7.63×25mm Mauser

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7.63×25mm Mauser
763 mauser.jpg
Type Pistol
Place of origin  Germany
Service history
Used by Germany, Soviet Union, China, Spain
Production history
Designer Deutsche Waffen und Munitionsfabriken
Designed 1896
Specifications
Parent case 7.65×25mm Borchardt
Case type Rimless, bottleneck
Bullet diameter 7.86 mm (0.309 in)
Neck diameter 8.46 mm (0.333 in)
Shoulder diameter 9.60 mm (0.378 in)
Base diameter 9.86 mm (0.388 in)
Rim diameter 9.98 mm (0.393 in)
Case length 25.15 mm (0.990 in)
Overall length 34.80 mm (1.370 in)
Ballistic performance
Bullet weight/type Velocity Energy
5.6 g (86 gr) FMJ 441 m/s (1,450 ft/s) 545 J (402 ft·lbf)

The 7.63×25mm Mauser (.30 Mauser Automatic) round was the original ammunition of the Mauser C96 service pistol. This cartridge headspaces on the shoulder of the case.[1] The basis of this cartridge was the 7.65mm Borchardt of 1893, the only successful semi-automatic pistol cartridge in production at the time. The 7.63mm Mauser is sometimes confused with the later 7.65mm Parabellum (.30 Parabellum), also a bottlenecked pistol cartridge.

Firearms chambered for the 7.63mm Mauser cartridge include the C96 and variants and copies, the Astra Model 900 and variants, the 1911-pattern Star models A and M,[2] and a handful of pre-World War II submachine guns such as the Swiss Bergmann M/20 exported to China and Japan[3] and the SIG MKMO.

The 7.63mm Mauser cartridge was the basis for the 7.62mm Tokarev, adopted by the Soviet Union. Although the case dimensions of the two cartridges are nearly identical, the 7.62mm Tokarev has a stronger powder charge and is generally not suited for use in Mauser C96 pistols or other firearms chambered for 7.63mm Mauser. However, the 7.63mm Mauser could be used in firearms chambered for the 7.62mm Tokarev: something that became important later during WWII on the Eastern Front when the Germans began using captured 7.62x25mm weapons, notably the PPSh-41 and fed them with 7.63mm Mauser rounds.[citation needed] During the Finnish-Soviet Winter War and World War II, the cartridge was issued by Finnish and German forces for use in captured Soviet submachine guns, due to its inherent substitutability for the Soviet 7.62×25mm round. According to Finnish military archives, the Finnish Army ordered one million rounds of 7.63mm Mauser from FN for this purpose.[4]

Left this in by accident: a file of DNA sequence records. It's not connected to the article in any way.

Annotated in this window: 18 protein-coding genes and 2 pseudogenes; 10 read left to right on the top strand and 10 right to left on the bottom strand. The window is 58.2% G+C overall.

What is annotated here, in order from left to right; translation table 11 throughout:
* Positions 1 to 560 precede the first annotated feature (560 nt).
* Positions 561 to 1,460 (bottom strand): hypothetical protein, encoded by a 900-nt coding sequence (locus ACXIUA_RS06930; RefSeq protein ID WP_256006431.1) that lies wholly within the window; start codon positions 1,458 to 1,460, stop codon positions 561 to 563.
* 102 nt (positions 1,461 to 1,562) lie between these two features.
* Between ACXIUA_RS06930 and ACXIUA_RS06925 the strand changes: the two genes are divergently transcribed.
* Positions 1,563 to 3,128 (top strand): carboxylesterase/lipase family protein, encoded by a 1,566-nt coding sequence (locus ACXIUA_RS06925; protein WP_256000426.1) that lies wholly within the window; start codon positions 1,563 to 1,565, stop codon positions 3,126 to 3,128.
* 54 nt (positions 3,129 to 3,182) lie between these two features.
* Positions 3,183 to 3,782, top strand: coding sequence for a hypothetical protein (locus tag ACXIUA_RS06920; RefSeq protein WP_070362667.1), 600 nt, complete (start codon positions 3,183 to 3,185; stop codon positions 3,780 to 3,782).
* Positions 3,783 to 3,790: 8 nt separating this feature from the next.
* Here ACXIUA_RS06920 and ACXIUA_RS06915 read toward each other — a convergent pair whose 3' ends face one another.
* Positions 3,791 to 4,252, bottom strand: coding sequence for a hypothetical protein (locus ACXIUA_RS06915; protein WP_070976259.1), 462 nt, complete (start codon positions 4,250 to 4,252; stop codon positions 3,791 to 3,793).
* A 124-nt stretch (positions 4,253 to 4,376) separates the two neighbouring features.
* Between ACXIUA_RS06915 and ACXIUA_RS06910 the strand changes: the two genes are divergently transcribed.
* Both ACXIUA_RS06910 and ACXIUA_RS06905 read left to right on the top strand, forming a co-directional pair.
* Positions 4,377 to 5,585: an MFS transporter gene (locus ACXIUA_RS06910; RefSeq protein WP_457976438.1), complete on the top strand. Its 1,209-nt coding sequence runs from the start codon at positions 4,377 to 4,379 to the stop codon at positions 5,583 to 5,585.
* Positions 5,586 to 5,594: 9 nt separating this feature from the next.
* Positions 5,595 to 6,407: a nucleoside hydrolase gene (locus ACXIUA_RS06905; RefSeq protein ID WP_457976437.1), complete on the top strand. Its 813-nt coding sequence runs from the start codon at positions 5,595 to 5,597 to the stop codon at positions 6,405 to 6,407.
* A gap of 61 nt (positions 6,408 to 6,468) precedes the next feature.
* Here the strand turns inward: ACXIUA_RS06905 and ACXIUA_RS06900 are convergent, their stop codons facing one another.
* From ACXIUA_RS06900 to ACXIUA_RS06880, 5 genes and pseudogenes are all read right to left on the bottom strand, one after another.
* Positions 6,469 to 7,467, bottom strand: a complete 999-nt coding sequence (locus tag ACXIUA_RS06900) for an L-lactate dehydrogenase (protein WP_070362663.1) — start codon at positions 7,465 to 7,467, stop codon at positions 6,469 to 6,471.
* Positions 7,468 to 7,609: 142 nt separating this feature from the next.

Contemporary Usage[edit]

7.63mm Mauser ammunition is still manufactured by Fiocchi, Sellier & Bellot, and Prvi Partizan. Reloadable Boxer-primed cartridge cases can be formed from 9mm Winchester Magnum by simply resizing and trimming. Alternately, they can be formed from 5.56mm NATO but this requires an additional step of inside neck-reaming. RCBS makes a forming die set that includes the reamer. These cases will bulge slightly on firing, and proper Mauser stripper clips will need to be carefully squeezed in a vise in order to secure an adequate grip on the smaller rims. For the Mauser, the use of .311" or .312" bullets produce the best accuracy - the Hornady 85 grain .311" XTP being a particularly good choice, but Tokarev TT-33 and Czech CZ-52 pistols have tighter barrels and chambers and function better with .308" bullets of the sort intended for the 7.65mm Luger and .30 Carbine rounds.

See also[edit]

References[edit]

  1. ^ Wilson, R. K. Textbook of Automatic Pistols, p.247. Plantersville, SC: Small Arms Technical Publishing Company, 1943.
  2. ^ Star Firearms by Caliber
  3. ^ Finnish Army History 1918-1945 Machine Pistols Pt. 1
  4. ^ Finnish Army History 1918-1945
  • Barnes, Frank C. CARTRIDGES OF THE WORLD 3rd Edition pgs 152–177, 1972 Digest Books, ISBN 0-695-80326-3